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DA to go ahead with Zuma censure bid

The party says Zuma should be censured for failing to answer MPs questions as the rules require him to.

FILE: President Jacob Zuma. Picture: GCIS.

CAPE TOWN - The Democratic Alliance (DA) will go ahead with its bid to get the National Assembly to adopt a motion of censure against President Jacob Zuma this evening.

The party says Zuma should be censured for failing to come and answer Members of Parliament (MPs) questions four times a year as the rules require him to.

The move follows crisis talks between Deputy President Cyril Ramaphosa and opposition parties at Tuynhuys earlier today, aimed at putting Parliament back on track.

Leaders from 11 opposition parties met with Ramaphosa this morning.

He announced he will chair a multi-party committee comprising National Assembly Speaker Baleka Mbete and all parties to find solutions to tensions that have brought Parliament to near breaking point.

Ramaphosa said an agreement has been reached with opposition leaders on a number of points that will allow for Parliament's dignity and its standing in the eyes of the public to be restored.

Parties agreed to abide by the rules and Ramaphosa agreed that the same should apply to presiding officers, Zuma and his Cabinet ministers.

"They too must not be seen to be doing things that are going to disturb that decorum that we want to create."

But DA Parliamentary leader Mmusi Maimane says they are pushing ahead with their motion of censure against Zuma.

"The motion must proceed. Tthis is not an exercise in silencing the lamb. It's an exercise in saying 'have the robust discussions but let us apply the rules fairly and equitably'."

Maimane said they welcome the truce brokered by Ramaphosa but is only the start of a process.

Mutual respect for the rules of Parliament, the Constitution and holding off disciplinary action against Economic Freedom Fighters (EFF) Members of Parliament (MPs) are the key elements of the deal brokered by Ramaphosa.

One of the agreements reached is a fresh look at the eligibility of presiding officers.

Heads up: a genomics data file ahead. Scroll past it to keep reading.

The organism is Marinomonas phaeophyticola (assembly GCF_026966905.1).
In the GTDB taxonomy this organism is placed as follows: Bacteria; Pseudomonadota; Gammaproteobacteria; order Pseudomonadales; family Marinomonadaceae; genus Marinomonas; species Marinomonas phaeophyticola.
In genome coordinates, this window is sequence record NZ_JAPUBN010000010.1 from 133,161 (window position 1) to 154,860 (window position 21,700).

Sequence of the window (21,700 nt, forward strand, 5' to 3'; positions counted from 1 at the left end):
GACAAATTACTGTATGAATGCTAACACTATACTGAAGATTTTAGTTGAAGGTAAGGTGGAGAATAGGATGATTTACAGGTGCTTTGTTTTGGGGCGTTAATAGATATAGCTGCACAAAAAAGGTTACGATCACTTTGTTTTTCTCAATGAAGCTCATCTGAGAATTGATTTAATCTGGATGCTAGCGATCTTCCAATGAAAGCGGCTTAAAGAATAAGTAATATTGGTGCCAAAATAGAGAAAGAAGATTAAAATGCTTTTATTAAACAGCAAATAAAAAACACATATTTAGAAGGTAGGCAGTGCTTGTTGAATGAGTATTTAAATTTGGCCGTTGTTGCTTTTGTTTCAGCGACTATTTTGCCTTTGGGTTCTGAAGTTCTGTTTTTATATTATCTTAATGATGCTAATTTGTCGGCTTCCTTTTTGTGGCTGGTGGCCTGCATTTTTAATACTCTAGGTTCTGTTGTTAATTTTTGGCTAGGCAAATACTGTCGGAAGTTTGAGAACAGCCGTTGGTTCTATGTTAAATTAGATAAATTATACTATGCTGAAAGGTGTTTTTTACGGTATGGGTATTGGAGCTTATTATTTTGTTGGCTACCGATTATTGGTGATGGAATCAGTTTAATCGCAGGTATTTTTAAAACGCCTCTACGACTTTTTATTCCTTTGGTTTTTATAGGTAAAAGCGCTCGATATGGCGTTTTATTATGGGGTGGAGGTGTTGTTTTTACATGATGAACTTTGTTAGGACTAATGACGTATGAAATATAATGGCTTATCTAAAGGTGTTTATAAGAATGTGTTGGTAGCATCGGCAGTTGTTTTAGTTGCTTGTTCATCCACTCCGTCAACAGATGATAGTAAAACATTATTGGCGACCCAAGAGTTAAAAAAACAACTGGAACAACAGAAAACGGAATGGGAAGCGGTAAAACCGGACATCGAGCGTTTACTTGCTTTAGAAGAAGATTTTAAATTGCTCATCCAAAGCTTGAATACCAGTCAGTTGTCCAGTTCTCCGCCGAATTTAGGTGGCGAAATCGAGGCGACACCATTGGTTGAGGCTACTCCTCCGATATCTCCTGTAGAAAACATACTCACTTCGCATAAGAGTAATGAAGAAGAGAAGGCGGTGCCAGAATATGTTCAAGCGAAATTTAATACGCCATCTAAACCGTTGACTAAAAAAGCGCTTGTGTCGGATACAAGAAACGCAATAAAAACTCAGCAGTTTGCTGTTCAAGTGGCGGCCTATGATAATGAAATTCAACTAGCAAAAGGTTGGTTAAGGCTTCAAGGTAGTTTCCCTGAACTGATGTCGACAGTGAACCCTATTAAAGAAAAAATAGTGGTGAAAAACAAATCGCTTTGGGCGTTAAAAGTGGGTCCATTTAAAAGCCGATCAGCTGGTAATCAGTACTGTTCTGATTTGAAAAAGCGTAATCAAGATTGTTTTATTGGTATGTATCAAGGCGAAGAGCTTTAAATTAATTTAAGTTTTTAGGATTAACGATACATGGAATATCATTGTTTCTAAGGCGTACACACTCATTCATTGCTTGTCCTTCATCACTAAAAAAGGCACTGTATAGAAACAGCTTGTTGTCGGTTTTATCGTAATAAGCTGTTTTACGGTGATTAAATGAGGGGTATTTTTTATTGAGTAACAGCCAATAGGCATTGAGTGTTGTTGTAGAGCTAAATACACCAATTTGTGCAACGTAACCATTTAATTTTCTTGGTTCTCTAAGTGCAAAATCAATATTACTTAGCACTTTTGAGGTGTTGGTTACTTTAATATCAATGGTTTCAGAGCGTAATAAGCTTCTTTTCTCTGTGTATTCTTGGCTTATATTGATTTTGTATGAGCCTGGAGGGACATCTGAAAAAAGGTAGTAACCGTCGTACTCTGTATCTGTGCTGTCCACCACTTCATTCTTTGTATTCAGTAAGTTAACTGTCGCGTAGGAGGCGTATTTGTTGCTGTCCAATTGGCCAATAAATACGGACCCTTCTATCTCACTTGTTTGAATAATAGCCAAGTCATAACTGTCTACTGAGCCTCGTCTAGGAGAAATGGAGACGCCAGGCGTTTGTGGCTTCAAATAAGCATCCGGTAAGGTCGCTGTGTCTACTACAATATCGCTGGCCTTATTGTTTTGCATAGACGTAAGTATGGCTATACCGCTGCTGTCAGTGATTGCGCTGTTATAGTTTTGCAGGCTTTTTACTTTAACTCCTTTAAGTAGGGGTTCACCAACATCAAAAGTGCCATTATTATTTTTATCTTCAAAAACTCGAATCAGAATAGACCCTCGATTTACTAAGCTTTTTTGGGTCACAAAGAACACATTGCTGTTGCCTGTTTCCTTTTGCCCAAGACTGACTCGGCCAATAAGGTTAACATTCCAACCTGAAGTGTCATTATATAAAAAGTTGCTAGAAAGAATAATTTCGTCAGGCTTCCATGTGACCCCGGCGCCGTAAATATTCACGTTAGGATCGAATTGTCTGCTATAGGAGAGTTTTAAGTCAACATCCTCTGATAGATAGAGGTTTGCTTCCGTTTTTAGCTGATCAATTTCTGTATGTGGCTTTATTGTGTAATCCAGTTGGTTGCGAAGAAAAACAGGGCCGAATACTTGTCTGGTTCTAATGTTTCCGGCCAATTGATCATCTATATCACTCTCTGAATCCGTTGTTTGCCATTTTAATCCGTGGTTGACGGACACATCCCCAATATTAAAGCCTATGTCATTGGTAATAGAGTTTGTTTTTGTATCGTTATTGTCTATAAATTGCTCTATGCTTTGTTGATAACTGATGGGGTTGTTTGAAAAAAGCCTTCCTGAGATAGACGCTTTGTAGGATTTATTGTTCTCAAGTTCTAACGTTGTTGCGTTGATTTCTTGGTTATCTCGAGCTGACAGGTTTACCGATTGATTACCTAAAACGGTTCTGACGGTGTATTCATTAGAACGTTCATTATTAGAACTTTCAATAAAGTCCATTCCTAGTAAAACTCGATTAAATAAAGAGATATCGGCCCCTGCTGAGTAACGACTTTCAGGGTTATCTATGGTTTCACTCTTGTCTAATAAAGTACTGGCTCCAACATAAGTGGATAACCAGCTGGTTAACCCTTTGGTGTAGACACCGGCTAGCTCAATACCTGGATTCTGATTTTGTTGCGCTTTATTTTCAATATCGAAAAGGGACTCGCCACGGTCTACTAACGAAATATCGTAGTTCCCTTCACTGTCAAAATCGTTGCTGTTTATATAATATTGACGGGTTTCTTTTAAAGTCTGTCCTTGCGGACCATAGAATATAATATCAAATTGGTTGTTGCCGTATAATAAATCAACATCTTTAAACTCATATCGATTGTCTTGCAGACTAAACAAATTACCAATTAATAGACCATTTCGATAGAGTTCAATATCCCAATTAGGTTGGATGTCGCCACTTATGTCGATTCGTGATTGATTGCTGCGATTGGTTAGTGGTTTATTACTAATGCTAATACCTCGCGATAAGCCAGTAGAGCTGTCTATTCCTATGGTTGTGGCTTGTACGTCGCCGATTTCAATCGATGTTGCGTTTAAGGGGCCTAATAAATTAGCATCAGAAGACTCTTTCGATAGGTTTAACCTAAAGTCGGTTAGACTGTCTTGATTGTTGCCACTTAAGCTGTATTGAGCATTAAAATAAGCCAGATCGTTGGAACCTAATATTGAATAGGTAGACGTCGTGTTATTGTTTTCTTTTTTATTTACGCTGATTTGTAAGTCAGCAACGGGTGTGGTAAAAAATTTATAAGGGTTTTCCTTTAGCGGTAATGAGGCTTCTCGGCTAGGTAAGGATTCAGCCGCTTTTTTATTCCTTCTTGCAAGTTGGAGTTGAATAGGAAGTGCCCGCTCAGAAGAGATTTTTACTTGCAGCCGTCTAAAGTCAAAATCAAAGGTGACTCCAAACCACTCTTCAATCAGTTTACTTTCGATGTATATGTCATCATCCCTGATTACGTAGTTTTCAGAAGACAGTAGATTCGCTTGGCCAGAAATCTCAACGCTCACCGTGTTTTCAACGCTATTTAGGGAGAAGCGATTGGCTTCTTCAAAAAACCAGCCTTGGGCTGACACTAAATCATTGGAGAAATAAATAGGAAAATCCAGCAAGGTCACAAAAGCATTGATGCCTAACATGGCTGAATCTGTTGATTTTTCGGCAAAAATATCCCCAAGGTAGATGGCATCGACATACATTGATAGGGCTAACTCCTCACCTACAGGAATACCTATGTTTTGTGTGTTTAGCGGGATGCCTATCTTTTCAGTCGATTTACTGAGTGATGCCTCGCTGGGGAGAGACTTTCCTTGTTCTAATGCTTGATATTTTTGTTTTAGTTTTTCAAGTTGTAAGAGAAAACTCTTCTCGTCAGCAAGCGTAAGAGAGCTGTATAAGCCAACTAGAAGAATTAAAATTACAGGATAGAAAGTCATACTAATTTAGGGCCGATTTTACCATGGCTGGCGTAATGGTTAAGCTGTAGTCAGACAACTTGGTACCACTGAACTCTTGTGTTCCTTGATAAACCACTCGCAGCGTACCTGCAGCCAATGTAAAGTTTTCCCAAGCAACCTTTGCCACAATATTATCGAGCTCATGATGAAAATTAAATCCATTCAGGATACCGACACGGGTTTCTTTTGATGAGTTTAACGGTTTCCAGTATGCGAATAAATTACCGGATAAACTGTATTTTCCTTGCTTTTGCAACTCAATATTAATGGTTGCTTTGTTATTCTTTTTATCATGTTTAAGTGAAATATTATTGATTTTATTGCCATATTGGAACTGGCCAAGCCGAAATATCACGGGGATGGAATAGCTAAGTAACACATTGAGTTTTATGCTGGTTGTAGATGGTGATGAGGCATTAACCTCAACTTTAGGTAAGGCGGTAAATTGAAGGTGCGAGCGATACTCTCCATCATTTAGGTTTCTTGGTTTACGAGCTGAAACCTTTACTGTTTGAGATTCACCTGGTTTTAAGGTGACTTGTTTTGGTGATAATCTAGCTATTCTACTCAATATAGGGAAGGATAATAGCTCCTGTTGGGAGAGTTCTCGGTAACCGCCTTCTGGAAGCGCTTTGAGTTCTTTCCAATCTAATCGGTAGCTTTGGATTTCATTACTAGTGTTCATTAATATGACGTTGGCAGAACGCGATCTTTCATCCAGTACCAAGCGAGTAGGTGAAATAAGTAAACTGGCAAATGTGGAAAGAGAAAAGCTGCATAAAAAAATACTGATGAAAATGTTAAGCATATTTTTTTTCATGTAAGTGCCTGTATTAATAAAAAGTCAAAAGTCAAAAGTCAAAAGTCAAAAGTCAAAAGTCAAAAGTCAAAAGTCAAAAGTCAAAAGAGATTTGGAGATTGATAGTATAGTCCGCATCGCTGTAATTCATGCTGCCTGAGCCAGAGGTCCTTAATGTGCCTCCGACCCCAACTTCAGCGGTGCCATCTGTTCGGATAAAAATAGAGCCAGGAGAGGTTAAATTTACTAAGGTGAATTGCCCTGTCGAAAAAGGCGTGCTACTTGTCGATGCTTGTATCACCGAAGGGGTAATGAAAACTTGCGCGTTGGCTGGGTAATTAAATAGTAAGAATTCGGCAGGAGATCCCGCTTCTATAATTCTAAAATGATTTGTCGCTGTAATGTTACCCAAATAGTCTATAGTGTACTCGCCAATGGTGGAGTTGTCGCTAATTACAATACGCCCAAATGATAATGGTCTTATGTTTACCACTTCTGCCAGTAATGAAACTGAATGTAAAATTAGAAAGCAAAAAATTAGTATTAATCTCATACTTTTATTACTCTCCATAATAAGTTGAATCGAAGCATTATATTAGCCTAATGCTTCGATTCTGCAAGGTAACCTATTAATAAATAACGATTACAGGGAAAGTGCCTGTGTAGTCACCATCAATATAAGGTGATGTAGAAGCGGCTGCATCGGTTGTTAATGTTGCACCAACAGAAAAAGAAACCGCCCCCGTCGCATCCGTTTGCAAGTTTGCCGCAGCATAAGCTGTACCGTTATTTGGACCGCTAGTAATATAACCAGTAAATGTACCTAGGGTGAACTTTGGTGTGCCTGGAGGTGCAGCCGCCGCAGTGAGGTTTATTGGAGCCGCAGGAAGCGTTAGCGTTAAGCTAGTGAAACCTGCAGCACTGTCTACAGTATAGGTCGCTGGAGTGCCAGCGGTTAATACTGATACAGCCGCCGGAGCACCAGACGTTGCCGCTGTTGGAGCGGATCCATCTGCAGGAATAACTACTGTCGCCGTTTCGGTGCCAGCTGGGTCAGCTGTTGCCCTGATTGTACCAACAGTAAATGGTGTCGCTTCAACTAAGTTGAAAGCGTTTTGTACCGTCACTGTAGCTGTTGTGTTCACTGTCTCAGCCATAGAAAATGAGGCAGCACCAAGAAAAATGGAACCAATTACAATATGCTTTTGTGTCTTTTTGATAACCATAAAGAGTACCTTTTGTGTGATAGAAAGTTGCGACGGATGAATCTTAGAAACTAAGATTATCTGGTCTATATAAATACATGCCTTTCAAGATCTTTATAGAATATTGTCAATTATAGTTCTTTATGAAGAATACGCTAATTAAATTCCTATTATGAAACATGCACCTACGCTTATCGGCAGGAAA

Another, is that disciplinary action against any MP will be held over while the multi-party forum gets down to thrashing out the issues.

Opposition parties want Mbete replaced, arguing she can't be impartial while also being the African National Congress (ANC) chairperson.

The deputy president said the agreements bind opposition parties to play by the rules but he also says that presiding officers should apply them fairly.

"Similarly, members of the executive must also be respectful toward MPs."

EFF DISCIPLINARY ACTION SHELVED TEMPORARILY

Part of the deal will see disciplinary action, currently looming over 20 EFF MPs found guilty of misconduct, shelved until the multi-party committee completes its work.

The EFF MPs are accused of heckling President Jacob Zuma during his question and answer session in the National Assembly in August.

Mbete had to adjourn the sitting of the house.

The chanting was a reference to Public Protector Thuli Madonsela's report on the R246 million spent on upgrades to Zuma's private Nkandla homestead in KwaZulu-Natal.

ANC chief whip Stone Sizani told Eyewitness News he's relieved.

Sizani and Democratic Alliance Parliamentary leader Mmusi Maimane are the deputy co-chairs of the multi-party forum.

Opposition parties have welcomed the truce but only time will tell whether it holds.

'UNPARLIAMENTARY' LANGUAGE

It was a marathon plenary session for MPs in the National Assembly today marked by tetchiness, following last week's chaos.

Relations between ANC and opposition MPs reached an all-time low on Thursday evening when public order police entered the chamber during a heated session.

At one point, EFF members complained Small Business Development Minister Lindiwe Zulu had told one of their members to 'suka'.

That led to the debate that the word 'suka' had previously been deemed unparliamentary.

Zulu admitted to using the word but said she didn't know it was considered unparliamentary.